They are arguably the two strongest GC squads in the race, with Team Sky led by the defending champion and current race leader Chris Froome and Movistar rallying around their pint-sized Colombian climber Nairo Quintana. With no disrespect to Adam Yates (Orica-Bike Exchange) and Dan Martin (Etixx-QuickStep), who both sit high in the overall, Froome and Team Sky and Quintana and Movistar are the favourites who will decide this year’s race.
So far both teams have played contrasting roles with Team Sky taking up the responsibility – even when other teams held yellow – while Movistar have been the cannier of the two. They have encouraged Tam Sky to work by doing just enough to show their strength in the race without actually launching a full assault. Froome leads Quintana by 23 seconds but both Movistar and Team Sky would argue that they have the upper hand at this point. Only time will tell the truth, with the two squads looking to outfox and eventually defeat each other before Paris.
“It’s hard to say if they’re doing enough work,” Team Sky’s Servais Knaven told Cyclingnews about their Spanish rivals.
“Everyone can see that we’re doing all the work. We’re controlling the race and that’s best for us. If other teams want to go for the stage wins then it’s up them but if we do everything then we could run out of energy in the third week. Right now I think that we’re doing just the right amount.”
Running out of gas is clearly what Movistar, and other teams are hoping will happen at Team Sky. There’s no doubt that the team has an embarrassment of riches with potentially six of their nine-man team capable of competing for a top-five place. But even the best riders in the world have a finite number of matches to burn and Paris is still almost two weeks away.
Neither team are leaving anything to chance and the often used but rarely explained term of ‘marginal gains’ is something not trademarked by just one team. An example? On the rest-day press conference in Andorra it was no coincidence that Team Sky’s three men for the flat, Rowe, Stannard and Kiryienka were all missing. The trio had put Froome and the climbing contingent of the team in an excellent position on stage 9 to Arcalis and as a result needed the extra recovery time. The rest of the team attended the media event, while by contrast, only Quintana made it out for bed for Movistar. Not even Alejandro Valverde put in an appearance.
“Luke and Ian have done a lot of work for our climbers group. That was perfect at Arcalis and that why we had so many guys for the final but of course we would be more than happy if the work was shared with other teams,” added Knaven.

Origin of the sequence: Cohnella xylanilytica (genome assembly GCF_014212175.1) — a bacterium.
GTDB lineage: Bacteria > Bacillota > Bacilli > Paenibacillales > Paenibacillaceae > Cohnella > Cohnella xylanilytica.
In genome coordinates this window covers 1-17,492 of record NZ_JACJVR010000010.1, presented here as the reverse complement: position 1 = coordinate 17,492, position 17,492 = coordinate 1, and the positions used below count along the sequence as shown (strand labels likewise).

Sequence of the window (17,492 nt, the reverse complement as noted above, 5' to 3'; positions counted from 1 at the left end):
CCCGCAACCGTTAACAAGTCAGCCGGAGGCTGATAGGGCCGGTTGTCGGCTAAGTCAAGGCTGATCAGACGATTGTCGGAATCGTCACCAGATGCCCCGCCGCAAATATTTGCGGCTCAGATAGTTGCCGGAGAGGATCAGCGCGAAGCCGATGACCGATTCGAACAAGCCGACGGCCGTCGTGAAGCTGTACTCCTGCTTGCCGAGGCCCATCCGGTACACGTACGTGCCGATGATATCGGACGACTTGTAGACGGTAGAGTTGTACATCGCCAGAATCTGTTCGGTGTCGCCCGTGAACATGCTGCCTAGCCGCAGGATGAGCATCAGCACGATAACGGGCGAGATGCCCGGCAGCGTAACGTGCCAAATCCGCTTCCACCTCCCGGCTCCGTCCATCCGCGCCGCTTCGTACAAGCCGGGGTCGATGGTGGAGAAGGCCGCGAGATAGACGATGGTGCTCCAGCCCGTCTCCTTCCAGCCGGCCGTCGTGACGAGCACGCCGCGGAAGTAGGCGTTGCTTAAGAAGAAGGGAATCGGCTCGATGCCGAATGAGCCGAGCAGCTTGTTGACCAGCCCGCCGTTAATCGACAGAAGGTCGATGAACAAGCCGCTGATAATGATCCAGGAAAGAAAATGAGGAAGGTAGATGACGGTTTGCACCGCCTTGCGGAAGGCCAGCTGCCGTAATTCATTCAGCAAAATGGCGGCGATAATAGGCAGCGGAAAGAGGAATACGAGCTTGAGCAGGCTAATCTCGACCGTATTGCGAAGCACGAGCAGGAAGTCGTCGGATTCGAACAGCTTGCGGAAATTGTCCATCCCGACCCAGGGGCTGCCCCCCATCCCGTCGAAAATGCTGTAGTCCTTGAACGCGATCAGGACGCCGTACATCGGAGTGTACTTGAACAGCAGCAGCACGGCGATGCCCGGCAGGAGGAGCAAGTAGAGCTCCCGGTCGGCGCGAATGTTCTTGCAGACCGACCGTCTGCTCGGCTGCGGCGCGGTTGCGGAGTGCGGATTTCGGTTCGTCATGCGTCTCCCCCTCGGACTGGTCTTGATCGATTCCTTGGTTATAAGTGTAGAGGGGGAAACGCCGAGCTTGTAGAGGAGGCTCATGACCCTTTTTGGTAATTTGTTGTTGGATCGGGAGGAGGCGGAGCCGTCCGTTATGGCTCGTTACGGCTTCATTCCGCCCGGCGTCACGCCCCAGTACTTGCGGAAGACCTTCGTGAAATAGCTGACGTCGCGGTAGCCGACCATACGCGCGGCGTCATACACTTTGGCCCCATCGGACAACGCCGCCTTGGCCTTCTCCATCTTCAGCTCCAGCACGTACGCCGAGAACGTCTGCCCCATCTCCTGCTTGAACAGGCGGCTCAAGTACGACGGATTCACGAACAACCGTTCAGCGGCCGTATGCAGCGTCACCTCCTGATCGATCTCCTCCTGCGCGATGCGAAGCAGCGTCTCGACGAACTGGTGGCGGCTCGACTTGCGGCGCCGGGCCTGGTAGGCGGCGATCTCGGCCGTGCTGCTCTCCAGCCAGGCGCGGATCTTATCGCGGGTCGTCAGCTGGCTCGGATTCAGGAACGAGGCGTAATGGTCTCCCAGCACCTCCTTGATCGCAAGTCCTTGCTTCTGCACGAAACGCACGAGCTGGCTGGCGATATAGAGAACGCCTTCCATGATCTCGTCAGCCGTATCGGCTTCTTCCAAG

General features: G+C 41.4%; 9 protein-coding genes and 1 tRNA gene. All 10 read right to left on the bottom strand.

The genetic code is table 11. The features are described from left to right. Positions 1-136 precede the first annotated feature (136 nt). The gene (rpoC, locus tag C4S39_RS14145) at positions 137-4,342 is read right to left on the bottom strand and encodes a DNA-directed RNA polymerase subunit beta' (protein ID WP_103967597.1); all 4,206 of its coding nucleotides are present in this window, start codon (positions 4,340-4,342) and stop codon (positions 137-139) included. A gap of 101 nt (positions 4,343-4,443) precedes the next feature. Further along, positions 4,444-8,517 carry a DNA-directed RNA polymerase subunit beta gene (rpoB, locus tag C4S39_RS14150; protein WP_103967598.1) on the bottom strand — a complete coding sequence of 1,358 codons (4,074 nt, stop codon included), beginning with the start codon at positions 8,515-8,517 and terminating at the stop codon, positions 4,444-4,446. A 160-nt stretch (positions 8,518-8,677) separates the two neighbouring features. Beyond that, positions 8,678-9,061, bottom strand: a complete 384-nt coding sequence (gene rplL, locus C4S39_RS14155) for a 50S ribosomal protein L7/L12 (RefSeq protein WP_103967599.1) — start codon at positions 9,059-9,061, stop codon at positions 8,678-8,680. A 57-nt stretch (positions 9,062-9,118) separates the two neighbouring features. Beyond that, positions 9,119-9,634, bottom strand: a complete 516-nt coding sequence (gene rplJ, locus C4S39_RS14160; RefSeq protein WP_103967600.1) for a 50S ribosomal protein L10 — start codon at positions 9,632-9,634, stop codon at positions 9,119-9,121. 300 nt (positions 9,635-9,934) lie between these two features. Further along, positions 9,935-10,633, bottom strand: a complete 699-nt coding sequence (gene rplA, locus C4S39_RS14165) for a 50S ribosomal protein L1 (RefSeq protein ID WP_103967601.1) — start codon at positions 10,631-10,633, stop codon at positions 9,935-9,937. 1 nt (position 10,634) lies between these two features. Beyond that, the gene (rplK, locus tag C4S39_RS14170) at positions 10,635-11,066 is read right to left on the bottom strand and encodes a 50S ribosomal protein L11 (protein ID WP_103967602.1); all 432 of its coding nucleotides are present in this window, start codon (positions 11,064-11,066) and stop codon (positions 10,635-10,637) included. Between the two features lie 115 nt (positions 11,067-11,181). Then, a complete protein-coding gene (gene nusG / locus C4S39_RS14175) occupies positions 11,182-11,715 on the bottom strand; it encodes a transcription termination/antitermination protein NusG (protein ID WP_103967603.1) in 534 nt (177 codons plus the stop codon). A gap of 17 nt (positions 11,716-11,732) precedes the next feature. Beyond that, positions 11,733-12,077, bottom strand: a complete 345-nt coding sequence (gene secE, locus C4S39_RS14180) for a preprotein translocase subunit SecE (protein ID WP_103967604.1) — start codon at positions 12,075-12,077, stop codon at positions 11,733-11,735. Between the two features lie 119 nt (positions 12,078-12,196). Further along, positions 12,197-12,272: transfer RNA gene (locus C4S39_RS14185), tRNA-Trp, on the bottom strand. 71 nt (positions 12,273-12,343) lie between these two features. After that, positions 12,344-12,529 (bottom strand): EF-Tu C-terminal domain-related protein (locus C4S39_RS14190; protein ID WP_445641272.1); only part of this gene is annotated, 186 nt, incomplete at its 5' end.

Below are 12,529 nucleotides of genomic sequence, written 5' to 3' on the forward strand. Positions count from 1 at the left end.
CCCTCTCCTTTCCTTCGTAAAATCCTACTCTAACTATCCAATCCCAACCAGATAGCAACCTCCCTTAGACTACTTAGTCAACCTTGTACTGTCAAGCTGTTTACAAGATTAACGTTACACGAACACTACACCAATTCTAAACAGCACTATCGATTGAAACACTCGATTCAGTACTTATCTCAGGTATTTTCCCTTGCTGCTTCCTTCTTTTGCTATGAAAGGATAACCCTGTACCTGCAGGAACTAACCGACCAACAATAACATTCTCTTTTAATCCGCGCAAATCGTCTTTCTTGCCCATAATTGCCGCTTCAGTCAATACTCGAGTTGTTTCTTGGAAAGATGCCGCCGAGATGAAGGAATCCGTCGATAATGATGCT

The issue of work-rate has been raised several times by Team Sky. They will have known coming into the race that the likely scenario would have seen them pushed into controlling the race. Dave Brailsford has made comments about other ‘big teams’ not taking responsibility but the answer many teams came back with was, ‘why should we?’
“We also worked when we didn’t have the yellow. Now it’s different and we have yellow but we were also working when BMC had yellow,” Knaven pointed out.
Who is in the best position?
A lot will of course depend on how Quintana is feeling. Was his ability on the climb to Arcalis really his limit? Or he is indeed playing the waiting game?
“I think it’s always best to be in the lead because they have to try and take the 23 seconds back,” Knaven argued.
“Of course they have a plan and there are more mountaintop finishes. We also expect Mont Ventoux to be really hard. One day Quintana has to try something. He hasn’t so far but we’ll be ready.”
“But maybe their team isn’t as strong and they just want to save their legs. For sure, they have a reason to ride like that but we can do it. That’s why we selected such a strong team.”
It begs the question, if the shoe was on the other foot and Team Sky were in the wings, waiting and waiting, what would they do?
“Maybe I would try a little bit earlier but I don’t now how they feel. I thought Quintana would attack on Arcalis, maybe he was on the limit, I don’t know. We can’t tell. We don’t know but they also don’t know what we do. If you do the same every year then it becomes predictable but we saw we attacked with Henao and we’ve adapted our tactics.”
Quintana has been waiting quietly in the wings but on the legendary slopes of Mont Ventoux, we may just see him and Froome take centre stage together as they fight for the yellow jersey and victory at the Tour de France.
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